An old problem has returned to a part of the Bronx: the theft of cars, and an especially expensive auto part. NY1's Dean Meminger filed the following report.

On the quiet streets of the northeast Bronx, car thieves are hard at work. 

"If you are riding around and you see someone underneath a car, that should raise some red flags," said Inspector Ruel Stephenson, commander of the 47th Precinct.

At a community meeting, the 47th Precinct commander warned residents to be on the lookout.

So far this year, at least 78 vehicles have been stolen in the area patrolled by the 47th Precinct. That's a 53 percent increase from the same time period last year.

But car parts are being snatched as well, including expensive catalytic converters that reduce harmful emissions. 

"You have teams of two or three individuals who can easily slide underneath these vehicles and with some sort of mechanical tool, remove it," Stephenson said.

Police say it's a crime pattern happening across the Bronx.

Mechanic Roberto Vazquez says he has replaced converters for many upset car owners.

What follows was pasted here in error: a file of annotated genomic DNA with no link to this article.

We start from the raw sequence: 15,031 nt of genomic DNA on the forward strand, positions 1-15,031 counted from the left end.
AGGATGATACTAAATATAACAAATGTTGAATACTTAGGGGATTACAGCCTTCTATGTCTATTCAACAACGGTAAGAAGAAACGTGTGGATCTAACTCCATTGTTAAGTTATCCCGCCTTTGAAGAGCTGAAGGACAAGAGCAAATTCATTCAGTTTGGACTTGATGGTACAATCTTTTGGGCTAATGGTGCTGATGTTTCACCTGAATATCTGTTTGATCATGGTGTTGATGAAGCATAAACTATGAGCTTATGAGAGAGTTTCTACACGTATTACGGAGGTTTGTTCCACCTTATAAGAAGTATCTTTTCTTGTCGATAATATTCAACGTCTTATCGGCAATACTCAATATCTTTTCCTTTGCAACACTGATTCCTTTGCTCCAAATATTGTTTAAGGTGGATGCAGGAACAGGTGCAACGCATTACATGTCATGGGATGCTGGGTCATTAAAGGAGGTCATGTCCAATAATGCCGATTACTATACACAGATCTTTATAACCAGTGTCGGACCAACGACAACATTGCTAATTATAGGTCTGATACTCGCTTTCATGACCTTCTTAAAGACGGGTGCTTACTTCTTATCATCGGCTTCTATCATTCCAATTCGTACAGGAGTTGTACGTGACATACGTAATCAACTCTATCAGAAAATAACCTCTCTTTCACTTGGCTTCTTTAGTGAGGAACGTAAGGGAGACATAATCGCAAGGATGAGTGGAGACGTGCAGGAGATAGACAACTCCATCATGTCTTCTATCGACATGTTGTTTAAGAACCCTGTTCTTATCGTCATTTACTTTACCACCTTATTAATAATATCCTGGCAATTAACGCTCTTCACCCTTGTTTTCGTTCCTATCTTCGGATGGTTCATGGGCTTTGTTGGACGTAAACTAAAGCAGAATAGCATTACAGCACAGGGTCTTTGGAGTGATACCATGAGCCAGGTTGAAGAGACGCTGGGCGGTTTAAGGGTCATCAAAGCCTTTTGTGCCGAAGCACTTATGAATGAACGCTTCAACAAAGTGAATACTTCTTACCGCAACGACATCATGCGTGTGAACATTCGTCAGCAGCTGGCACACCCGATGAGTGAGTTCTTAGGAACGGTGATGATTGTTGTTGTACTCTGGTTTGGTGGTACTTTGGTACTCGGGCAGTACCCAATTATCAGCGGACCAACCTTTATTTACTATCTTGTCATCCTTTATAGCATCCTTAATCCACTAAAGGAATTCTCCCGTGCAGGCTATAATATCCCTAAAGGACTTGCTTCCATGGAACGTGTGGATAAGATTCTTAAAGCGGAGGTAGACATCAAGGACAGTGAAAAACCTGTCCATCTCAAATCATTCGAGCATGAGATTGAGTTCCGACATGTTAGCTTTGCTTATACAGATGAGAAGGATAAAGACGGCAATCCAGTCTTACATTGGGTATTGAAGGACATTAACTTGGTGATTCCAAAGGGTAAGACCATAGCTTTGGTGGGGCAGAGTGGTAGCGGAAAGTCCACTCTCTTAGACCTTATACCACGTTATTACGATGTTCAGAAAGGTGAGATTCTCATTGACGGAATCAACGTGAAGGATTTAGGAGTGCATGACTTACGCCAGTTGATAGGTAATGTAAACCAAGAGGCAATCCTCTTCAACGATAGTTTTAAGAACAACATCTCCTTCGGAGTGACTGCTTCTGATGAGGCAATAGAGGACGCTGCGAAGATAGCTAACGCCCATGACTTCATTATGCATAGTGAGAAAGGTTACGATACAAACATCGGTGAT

"I parked my car with no noise, and all of a sudden, I turn it on and it sounds like a truck," Vazquez said.

Often the part is sold to scrap metal yards or used car part shops. If sold for scrap metal, a catalytic converter would get about $50.  But if you needed to buy a new one for your car, that would be $600. Some converters cost more than $1,000.

A scrap metal yard in the 47th Precinct does a big business buying and selling converters. Workers say anyone who sells them converters and other parts must provide a driver's license, which is then kept on file, an effort to deter thieves.

The police are keeping an eye on the shops around the Bronx.

"Checking their logs, checking individuals who are frequent customers there. And we ourselves have tested trying to sell items to these shops," Stephenson said.

Ethaine Vassell says he had other items stolen in the middle of the day.

"Everything is in the seats. Doors were open," Vassell said. "They stole, like, my GPS."

Police are encouraging people to call 911 if they see anything suspicious as they try to put the brakes on the car thieves.